From contraception trains and a 'whore's budget' to a loud Yes
It hardly seems a moment since the Irish Women's Liberation Movement produced a small publication with the message "Chains or Change?" in the late 1960s. Post-1968, a challenge swept across Europe. Authoritarian governments were defied by protesters - there was indeed a heady feeling of something approaching anarchy, from the streets of Paris to the old roads of Northern Ireland.
In the Republic of Ireland, a new women's movement emerged, following the more sedate years of the Irish Housewives' Association and the Irish Countrywomen's Association (both had done great work in their day).
Irish women saw and heard their sisters across Europe and beyond demanding liberation from patriarchy. We woke up to the reality of skewed laws which deprived women of rights to the family home, to the Children's Allowance, the right to serve on juries, the right to equal pay for equal work. We found that violence against women in the home, and sexual violence against women, lack of control of fertility all combined to keep women firmly in their place as weak and vulnerable.
And economically they were ground down by the law, which took their jobs away if they married.
Things were changed, slowly and gradually. Taoiseach Jack Lynch saw the justice of women's complaints and set up the first Commission on the Status of Women, chaired by the deceptively mild Thekla Beere. Looking at their 49 recommendations, they seem very tame, almost anodyne today. But in their day, they were strong stuff. This was 1973, after all.
A range of organisations sprang up to lobby for implementation of the recommendations. And, recognising that political power was crucial, the Women's Political Association began the long, hard road towards getting women into Dáil Éireann.
Ireland had become a new and exciting cauldron of debate and demonstration. Brave women took a train to Belfast and embarrassed the gardaí by showing off the contraceptives they had legally bought in Northern Ireland. Women went out on the streets and gathered thousands of signatures petitioning Europe for equal pay for Irish women. Mass meetings were held to put politicians in the dock on a huge range of issues.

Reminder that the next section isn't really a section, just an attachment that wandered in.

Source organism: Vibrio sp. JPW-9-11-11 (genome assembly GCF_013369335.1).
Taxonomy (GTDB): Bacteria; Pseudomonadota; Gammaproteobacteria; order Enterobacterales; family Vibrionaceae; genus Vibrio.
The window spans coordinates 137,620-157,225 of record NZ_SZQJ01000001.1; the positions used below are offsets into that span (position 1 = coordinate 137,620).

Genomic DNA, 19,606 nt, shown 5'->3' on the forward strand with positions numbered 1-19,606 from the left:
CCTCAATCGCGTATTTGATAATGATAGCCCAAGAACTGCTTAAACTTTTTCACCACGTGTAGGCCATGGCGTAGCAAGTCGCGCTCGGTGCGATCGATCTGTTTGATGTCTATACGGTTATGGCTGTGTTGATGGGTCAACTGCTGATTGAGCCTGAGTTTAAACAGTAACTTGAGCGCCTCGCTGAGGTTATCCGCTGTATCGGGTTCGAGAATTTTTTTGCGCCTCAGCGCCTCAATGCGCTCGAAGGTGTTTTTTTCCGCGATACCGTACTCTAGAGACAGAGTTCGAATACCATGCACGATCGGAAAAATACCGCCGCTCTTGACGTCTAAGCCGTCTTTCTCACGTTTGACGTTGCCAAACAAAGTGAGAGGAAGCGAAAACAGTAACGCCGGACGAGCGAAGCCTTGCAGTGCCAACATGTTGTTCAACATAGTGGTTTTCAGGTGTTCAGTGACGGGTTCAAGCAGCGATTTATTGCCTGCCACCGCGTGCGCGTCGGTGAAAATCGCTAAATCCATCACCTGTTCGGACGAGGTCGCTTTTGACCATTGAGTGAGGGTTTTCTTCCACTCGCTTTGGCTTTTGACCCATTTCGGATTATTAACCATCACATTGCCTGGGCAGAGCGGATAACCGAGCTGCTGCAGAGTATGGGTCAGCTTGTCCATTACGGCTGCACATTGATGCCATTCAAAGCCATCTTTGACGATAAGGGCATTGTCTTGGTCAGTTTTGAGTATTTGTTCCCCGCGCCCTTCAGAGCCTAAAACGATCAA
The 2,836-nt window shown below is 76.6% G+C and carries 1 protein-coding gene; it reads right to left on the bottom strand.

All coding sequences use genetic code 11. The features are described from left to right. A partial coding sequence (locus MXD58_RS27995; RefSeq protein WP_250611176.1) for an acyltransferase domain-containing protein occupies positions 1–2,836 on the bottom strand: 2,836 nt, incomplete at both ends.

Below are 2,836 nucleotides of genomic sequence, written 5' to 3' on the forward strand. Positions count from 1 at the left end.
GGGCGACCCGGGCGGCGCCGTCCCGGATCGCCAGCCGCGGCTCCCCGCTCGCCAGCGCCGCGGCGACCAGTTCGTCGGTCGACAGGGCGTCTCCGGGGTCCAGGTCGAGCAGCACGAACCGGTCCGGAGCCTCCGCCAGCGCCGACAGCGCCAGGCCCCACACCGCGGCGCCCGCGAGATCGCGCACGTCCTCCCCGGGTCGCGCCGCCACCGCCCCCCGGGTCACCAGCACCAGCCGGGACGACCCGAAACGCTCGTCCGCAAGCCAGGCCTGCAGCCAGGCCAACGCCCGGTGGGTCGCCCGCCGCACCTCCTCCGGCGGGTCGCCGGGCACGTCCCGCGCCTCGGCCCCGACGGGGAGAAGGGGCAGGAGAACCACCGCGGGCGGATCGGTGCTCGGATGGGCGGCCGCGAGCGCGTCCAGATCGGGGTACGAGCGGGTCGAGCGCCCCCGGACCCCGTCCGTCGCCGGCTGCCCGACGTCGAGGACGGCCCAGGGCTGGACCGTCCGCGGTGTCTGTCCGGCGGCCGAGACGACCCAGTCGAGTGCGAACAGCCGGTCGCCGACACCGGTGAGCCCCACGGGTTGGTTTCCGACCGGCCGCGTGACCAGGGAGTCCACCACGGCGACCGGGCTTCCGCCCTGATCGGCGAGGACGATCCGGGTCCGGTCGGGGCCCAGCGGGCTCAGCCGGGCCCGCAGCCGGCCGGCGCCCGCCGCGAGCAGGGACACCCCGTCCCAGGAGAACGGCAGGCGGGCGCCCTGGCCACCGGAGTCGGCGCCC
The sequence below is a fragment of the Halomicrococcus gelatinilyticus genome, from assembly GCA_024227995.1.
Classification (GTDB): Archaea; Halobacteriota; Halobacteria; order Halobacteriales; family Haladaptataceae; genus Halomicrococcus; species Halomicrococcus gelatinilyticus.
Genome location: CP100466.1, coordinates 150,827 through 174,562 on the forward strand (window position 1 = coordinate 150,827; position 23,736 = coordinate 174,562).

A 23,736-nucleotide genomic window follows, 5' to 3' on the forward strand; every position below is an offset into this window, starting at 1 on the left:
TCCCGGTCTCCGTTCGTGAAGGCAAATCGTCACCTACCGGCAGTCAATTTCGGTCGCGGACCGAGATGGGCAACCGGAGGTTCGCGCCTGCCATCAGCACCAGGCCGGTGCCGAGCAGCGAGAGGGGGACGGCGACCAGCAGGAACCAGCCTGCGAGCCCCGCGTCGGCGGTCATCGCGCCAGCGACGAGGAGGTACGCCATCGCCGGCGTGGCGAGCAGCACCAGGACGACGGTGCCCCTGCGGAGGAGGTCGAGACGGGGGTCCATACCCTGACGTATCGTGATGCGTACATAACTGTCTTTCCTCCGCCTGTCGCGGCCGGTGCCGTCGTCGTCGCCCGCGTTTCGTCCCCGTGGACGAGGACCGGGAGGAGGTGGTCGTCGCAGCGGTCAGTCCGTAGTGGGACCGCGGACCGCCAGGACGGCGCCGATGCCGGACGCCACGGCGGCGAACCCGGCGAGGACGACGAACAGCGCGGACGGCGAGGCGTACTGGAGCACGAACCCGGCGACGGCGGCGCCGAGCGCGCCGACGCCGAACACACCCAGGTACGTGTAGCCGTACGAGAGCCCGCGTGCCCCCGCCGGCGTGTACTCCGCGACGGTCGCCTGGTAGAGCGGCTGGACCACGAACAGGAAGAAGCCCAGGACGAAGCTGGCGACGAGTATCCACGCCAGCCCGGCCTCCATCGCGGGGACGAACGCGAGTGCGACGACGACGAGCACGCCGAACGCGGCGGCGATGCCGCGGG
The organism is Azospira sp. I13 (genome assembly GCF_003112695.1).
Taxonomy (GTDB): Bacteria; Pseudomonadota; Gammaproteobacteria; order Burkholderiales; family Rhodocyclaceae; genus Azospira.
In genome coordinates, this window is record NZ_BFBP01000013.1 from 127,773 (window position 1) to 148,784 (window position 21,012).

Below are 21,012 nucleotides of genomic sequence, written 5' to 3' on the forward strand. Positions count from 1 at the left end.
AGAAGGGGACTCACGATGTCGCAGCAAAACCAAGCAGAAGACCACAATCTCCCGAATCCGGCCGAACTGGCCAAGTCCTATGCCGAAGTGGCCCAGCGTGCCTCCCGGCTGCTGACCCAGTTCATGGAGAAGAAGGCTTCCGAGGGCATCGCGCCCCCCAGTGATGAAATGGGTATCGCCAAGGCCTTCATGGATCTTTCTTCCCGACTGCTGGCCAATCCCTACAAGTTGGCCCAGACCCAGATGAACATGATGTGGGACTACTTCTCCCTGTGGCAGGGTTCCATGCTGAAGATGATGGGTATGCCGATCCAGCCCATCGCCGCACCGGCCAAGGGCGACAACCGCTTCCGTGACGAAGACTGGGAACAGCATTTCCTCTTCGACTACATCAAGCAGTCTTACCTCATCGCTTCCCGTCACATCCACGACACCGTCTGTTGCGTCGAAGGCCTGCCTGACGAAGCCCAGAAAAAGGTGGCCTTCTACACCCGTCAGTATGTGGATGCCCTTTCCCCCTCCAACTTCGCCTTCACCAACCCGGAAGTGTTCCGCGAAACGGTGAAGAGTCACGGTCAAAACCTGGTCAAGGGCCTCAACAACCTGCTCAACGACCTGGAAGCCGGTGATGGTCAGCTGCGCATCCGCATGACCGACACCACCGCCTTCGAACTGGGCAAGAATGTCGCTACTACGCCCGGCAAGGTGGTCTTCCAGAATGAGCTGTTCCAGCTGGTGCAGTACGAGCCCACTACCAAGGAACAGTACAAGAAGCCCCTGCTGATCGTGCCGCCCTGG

This was not done without resistance, or hostility. When measures were taken to include an allowance for singe mothers, it was condemned as "the whore's budget". Mary Robinson doggedly pursued the right of women to contraception. It took until the 1980s to make any progress at all.
Garret FitzGerald - who had a natural sympathy with feminists - was tripped by a combination of strong conservative groups (PLAC and the like) and Fianna Fáil, to introduce a constitutional ban on abortion - until the Attorney General (Peter Sutherland) pointed out the dangers of the PLAC/Fianna Fáil wording. FitzGerald's efforts to unite the government parties against the 8th Amendment failed, and it was carried. We are still dealing with the fall-out today.
And now, in 2015, the structures of Irish society across a range of issues is hardly recognisable. In the 1990s, I had occasion to work with women across 10 eastern European countries, helping them to learn about their democratic rights and showing them how to exercise freedom of speech. I did not have a happy story telling them about Ireland and the position of women.
However, today the story is different. We have made huge strides and have got rid of most of the discrimination and disadvantage affecting women.
Most, but not all, Irish parents - men and women - are badly served in the matter of childcare. There is still an unacceptable level of violence against women. Supports for single parents are inadequate.
The appalling lack of women in politics is only now being addressed but we close our eyes to the sad reality of women seeking abortions in their thousands in Britain. So we should not fool ourselves. A lot done, more to do.
Yes, Ireland has changed - and mostly for the good. Last weekend's Marriage Equality Referendum brought a heady mixture of youth and love to the ballot boxes and on to the streets. Already the debate has started about what comes next. I am very much afraid that the emphasis on the 8th Amendment will distract attention from other pressing needs.
For the record, I believe the 8th Amendment is seriously faulty and needs to be removed. But I am reluctant for the country to be plunged into this debate so quickly. Abortion has nothing to do with same-sex marriage.
Let us pause and reflect.
Activist and feminist Gemma Hussey was a Minister in Fine Gael governments between 1982 and 1987